Pyongyang’s missiles, HSBC’s sinking profits, alcohol-detecting tattoos

Good morning, Quartz readers!

WHAT TO WATCH FOR TODAY

Tesla’s losses mount. The electric-car maker is expected to post another quarterly loss due to heavy spending on its massive “gigafactory” and its high-stakes Model 3 for the mass market. Shareholders will have questions about the $2.6 billion SolarCity acquisition, production targets for its growing product line, and CEO Elon Musk’s recently published “master plan” for the company.

South Africa holds a pivotal election. The ruling ANC party is likely to suffer setbacks in more than 250 municipal contests, after a campaign season marred by violent protests. Mounting dissatisfaction among the country’s poor could mean major gains for the opposition Democratic Alliance.

Japan’s Shinzo Abe reshuffles his cabinet. The prime minister is expected to choose hawkish ally Tomomi Inada as defense minister. She is known for regularly visiting a controversial World War II shrine.

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WHILE YOU WERE SLEEPING

A North Korea missile landed in or near Japanese controlled waters. Japanese prime minister Shinzo Abe said the launchrepresented a “grave threat” to his nation. Pyongyang has been conducting such launches in defiance of United Nations Security Council resolutions, and is angry about an anti-missile defense system announced by the US and South Korea.

HSBC’s first-half profit fell 29%. Slowing economic growth in its key markets—Britain and Hong Kong— led to a difficult six months for the bank. HSBC is also worried about the impact of Brexit, and how slowing growth in China will affect its business in Hong Kong.

Barack Obama joined Singapore’s prime minister to sell the TPP. The US president and Lee Hsien Loong argued for passage of the Trans-Pacific Partnership, opposed by both Hillary Clinton and Donald Trump. Obama wants Congress to approve the controversial trade pact before he leaves office.

Nicaraguan president Daniel Ortega named his wife as his running mate. Heading into elections the former guerrilla leader has chosen first lady Rosario Murillo to be his vice president. Critics accuse the couple of running the country as their own personal fiefdom.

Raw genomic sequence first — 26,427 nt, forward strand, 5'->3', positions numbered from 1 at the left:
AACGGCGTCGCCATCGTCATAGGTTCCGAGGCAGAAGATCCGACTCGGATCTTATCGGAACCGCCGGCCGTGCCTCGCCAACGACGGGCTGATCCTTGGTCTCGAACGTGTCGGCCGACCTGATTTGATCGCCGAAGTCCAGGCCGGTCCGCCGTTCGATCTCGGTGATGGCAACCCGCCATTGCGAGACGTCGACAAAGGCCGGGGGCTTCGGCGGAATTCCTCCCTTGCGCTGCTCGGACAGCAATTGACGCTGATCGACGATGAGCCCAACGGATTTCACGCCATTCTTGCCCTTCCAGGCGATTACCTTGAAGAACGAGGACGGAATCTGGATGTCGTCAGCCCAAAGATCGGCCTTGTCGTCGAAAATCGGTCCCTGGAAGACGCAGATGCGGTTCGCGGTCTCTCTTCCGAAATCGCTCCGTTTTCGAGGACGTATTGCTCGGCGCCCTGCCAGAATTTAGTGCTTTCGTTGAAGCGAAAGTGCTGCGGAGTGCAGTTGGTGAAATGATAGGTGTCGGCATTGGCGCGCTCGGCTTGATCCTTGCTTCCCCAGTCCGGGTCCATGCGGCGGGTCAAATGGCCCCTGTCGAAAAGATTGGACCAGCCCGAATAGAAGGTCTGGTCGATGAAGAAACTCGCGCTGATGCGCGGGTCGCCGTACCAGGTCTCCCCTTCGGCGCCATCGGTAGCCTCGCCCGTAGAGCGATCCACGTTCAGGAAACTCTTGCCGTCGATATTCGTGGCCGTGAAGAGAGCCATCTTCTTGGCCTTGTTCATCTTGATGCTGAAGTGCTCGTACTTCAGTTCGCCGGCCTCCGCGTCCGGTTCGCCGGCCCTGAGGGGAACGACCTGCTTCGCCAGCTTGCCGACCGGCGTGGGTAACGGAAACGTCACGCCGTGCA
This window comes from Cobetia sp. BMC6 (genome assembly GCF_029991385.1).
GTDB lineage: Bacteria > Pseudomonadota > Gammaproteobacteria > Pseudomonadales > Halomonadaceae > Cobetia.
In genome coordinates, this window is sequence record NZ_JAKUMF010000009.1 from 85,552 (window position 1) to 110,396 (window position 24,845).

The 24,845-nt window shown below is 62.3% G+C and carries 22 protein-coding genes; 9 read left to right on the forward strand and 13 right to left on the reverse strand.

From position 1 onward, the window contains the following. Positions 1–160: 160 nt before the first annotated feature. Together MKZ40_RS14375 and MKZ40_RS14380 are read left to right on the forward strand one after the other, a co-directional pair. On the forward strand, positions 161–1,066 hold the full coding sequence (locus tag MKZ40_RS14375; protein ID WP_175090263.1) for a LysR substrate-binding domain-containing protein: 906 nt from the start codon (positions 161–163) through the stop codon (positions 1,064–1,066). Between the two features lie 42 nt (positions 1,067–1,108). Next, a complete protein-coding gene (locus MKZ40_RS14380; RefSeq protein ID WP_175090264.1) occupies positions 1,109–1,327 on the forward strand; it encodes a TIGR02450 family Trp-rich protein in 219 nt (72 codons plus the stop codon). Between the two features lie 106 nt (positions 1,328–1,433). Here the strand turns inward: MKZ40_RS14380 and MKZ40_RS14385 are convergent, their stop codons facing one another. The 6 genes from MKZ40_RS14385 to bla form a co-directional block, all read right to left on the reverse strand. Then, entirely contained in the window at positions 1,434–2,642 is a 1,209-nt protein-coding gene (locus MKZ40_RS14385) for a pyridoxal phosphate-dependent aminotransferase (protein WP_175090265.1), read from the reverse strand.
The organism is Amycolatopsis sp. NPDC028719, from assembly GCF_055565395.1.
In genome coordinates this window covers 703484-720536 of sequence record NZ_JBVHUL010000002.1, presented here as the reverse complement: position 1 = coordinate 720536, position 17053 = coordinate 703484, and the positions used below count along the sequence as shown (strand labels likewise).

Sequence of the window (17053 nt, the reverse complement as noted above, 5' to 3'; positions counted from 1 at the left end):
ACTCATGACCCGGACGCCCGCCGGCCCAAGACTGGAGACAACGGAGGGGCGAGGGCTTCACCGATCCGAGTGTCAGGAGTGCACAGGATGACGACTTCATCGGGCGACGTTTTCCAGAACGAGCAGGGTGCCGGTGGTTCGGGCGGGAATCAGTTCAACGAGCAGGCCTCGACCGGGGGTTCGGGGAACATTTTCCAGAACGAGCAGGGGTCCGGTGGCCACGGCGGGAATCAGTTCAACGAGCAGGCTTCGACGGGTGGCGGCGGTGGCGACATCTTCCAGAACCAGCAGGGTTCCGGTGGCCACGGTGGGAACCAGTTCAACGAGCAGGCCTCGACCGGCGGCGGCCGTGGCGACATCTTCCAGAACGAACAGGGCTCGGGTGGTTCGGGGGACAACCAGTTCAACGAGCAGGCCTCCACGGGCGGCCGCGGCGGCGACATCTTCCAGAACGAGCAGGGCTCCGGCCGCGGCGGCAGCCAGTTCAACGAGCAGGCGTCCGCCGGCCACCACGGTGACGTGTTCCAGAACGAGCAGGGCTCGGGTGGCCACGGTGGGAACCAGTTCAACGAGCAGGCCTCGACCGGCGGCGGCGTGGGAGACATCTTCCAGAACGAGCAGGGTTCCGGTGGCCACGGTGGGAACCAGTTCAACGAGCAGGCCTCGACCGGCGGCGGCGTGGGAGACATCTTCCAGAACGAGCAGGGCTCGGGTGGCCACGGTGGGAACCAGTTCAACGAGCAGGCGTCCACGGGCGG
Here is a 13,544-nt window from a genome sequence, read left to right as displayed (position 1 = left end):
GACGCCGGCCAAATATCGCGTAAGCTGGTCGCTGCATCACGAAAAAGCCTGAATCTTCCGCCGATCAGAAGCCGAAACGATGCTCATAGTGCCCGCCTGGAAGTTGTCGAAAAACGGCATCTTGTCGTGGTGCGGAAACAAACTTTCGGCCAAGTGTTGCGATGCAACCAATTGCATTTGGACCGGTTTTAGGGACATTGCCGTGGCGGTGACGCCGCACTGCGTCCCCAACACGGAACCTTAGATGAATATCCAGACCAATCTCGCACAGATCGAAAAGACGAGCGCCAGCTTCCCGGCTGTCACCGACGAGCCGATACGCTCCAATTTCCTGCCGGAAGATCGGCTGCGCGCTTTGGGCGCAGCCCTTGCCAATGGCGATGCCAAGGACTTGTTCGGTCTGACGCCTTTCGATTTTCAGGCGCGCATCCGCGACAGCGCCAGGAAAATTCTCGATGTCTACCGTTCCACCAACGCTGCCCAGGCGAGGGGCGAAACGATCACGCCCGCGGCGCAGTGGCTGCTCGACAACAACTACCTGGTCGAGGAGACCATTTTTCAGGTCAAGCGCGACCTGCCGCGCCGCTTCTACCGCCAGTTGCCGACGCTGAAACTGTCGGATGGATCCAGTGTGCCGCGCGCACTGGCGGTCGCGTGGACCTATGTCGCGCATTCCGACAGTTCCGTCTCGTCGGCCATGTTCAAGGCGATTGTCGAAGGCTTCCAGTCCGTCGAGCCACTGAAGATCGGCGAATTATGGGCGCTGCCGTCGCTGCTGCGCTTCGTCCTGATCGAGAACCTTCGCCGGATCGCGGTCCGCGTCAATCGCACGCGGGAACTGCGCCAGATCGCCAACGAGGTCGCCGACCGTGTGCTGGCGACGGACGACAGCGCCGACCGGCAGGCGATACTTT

QUARTZ OBSESSION INTERLUDE

Cassie Werber on the Brompton folding bike phenomenon:“The bikes are built for lives lived in tiny apartments with little storage–they fold up small enough to fit under a table or on a shelf. They speak of autonomy, but instead of expressing the need for escape to open fields and mountains—as sports bikes might—they’re knit-up with city life.” Read more here.

QUARTZ MARKETS HAIKU

Automakers stall
Dimming a once shining light
On long road ahead

MATTERS OF DEBATE

Hillary Clinton is dangerously close to repeating the “Remain” campaign’s mistake. The war against populism is best waged with values, not just facts.

Harry Potter, the boy who lived, needs to die. The collective reluctance to move on is proof of “early onset nostalgia.”

Travel can be less dangerous than staying at home. Peopletend to misconstrue the risks of going abroad.

SURPRISING DISCOVERIES

There is little proof that flossing your teeth actually works. Your dentist and the US government are wrong about the benefits of dental floss.

Alaska’s main road is melting. Rising temperatures are melting the permafrost beneath the Alaska Highway.

An electronic tattoo can track your blood alcohol content. The device tells your phone if you’ve had too much to drink.

Sleeping with your lights on could make you age faster. Lab mice exposed to artificial light had weaker bones and muscles.

Millennials are having less sex than their parents and grandparents did. The causes could include delayed adulthoodand the changing definition of consent.

Our best wishes for a productive day. Please send any news, comments, eye masks, and Alaska road maps to hi@qz.com. You can download our iPhone app or follow us on Twitter for updates throughout the day.

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